[for the match] must be manually reviewed." In California, annual firearm sales
    exceed 250,000. It is estimated that, working 24 hours a day, seven days a week,
    it would take approximately nine years to completely process the information
    from just one year's sales using a single imaging system. A single ballistic
    imaging system costs about $600,000, not including the operational funding required
    for personnel and maintenance.

    The California report also warned that "firearms that generate markings on cartridge
    casings can change with use and can also be readily altered by the users." A
    ballistic "fingerprint" is actually less like a human fingerprint than it is
    like the tread on a car tire. Brand-new tires are essentially identical, so
    new-tire tracks at crime scenes leave investigators with limited information.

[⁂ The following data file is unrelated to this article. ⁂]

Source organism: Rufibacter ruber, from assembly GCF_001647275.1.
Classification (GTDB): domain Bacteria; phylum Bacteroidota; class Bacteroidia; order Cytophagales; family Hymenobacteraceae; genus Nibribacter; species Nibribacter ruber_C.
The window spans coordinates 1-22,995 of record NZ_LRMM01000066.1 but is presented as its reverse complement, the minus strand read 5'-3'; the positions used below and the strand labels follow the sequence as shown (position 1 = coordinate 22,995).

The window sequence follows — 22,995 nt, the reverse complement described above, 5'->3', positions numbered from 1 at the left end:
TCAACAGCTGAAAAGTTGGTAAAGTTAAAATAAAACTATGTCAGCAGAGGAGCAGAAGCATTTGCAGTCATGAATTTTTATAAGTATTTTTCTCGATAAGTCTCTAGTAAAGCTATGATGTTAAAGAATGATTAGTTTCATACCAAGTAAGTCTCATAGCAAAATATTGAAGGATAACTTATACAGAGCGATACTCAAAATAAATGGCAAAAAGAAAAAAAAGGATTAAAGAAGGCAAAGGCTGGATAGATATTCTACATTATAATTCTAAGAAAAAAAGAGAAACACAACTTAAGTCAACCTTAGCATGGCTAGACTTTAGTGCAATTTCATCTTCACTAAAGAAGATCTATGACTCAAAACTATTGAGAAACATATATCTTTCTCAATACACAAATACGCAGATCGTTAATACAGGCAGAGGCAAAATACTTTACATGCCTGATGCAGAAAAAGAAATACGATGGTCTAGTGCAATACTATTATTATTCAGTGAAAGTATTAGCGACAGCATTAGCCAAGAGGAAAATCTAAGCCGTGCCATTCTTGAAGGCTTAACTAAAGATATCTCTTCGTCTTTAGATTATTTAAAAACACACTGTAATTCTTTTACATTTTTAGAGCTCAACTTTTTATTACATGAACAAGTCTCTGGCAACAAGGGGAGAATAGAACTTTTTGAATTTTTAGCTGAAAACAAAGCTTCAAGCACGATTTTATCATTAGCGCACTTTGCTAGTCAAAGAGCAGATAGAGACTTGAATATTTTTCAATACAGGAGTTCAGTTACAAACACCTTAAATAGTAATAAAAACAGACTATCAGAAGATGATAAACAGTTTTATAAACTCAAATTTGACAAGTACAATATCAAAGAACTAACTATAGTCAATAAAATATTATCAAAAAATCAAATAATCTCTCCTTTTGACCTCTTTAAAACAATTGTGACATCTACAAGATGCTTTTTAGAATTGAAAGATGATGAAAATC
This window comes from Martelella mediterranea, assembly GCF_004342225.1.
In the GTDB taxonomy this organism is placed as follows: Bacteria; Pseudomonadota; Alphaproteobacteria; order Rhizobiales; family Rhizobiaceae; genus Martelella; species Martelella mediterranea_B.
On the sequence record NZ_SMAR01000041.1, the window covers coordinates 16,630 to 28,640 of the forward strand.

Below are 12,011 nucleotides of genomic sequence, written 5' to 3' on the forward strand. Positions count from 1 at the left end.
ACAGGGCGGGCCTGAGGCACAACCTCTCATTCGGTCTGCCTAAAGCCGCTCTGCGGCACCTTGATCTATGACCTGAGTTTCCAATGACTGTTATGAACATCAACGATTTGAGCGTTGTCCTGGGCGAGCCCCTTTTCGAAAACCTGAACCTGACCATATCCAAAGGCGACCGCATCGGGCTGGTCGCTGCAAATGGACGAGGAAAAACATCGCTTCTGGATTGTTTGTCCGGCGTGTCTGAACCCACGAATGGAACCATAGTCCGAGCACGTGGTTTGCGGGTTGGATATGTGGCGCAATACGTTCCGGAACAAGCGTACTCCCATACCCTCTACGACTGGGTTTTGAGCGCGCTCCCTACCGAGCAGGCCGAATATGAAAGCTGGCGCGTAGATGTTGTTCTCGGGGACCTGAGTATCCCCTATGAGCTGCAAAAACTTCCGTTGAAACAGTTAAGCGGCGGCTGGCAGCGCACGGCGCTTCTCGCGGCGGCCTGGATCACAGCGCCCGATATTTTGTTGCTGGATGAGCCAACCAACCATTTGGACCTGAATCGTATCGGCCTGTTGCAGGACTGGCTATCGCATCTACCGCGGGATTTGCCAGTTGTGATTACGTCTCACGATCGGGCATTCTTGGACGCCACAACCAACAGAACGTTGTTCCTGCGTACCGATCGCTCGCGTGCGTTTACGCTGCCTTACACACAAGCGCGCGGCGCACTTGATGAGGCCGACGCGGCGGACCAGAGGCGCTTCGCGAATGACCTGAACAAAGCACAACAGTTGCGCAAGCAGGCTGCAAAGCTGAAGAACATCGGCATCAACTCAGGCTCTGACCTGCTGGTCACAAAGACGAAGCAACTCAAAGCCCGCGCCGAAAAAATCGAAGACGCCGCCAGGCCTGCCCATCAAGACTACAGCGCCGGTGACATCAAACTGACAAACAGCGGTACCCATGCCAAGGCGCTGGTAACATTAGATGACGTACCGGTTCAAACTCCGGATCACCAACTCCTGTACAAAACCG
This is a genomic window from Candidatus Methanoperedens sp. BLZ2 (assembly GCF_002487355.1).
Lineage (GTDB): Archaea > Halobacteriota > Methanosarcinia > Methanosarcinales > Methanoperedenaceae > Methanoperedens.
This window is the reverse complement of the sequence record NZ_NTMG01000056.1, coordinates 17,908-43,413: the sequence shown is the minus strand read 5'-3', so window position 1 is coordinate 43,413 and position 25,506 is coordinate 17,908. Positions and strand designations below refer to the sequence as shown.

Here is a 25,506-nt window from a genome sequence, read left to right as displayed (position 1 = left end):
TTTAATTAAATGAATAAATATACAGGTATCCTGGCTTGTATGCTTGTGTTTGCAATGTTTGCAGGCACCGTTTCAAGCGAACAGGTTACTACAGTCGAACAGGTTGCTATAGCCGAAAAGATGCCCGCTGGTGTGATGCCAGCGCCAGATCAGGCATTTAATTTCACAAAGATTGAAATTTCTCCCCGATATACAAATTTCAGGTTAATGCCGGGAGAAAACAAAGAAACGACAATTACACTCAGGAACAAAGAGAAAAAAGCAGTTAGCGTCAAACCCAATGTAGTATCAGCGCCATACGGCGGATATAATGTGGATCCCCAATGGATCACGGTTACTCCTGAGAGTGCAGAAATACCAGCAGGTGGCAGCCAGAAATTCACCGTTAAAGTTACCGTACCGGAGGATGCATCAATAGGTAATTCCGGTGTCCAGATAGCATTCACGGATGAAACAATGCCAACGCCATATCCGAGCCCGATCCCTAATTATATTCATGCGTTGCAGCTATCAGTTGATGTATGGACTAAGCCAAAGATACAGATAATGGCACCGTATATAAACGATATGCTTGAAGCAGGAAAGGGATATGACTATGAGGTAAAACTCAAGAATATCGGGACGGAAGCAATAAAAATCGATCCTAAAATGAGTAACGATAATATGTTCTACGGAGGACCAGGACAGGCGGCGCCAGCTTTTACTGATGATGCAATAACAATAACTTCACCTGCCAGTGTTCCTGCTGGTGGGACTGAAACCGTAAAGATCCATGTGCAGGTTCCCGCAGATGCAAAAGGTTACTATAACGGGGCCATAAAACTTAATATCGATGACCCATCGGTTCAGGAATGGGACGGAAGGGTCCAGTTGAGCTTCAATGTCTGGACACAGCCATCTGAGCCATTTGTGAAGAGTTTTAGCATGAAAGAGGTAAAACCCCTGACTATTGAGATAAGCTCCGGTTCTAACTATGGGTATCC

Unless there happens to be a particular imperfection, only the brand and model
    of the tire can be identified. Moreover, barrels can be easily changed. And
    scratching part of the inside of a barrel with a nail file would alter the bullet's
    path down the barrel and thus change the markings. So would putting toothpaste
    on a bullet before firing it. Ballistic fingerprinting faces other serious difficulties
    as well.

    By draining resources away from other law enforcement needs and making it costly
    for law-abiding citizens to own guns, ballistic fingerprinting could end up actually
    increasing crime. The DOJ report, prepared at the instructions of the state
    Legislature, reveals that a statewide system would be unwieldy and impractical.
    In an apparent politically motivated move, Lockyer refused to make the report
    public, and failed to give it to the Legislature by the December 2001 deadline.
    But some copies of the October 2001 draft report were made available before
    the issue gained national prominence. In it the California Bureau of Forensic
    Services concluded that, among other things, attempting to apply the technology
    to a "mass sampling of manufactured firearms" would cause so many possible matches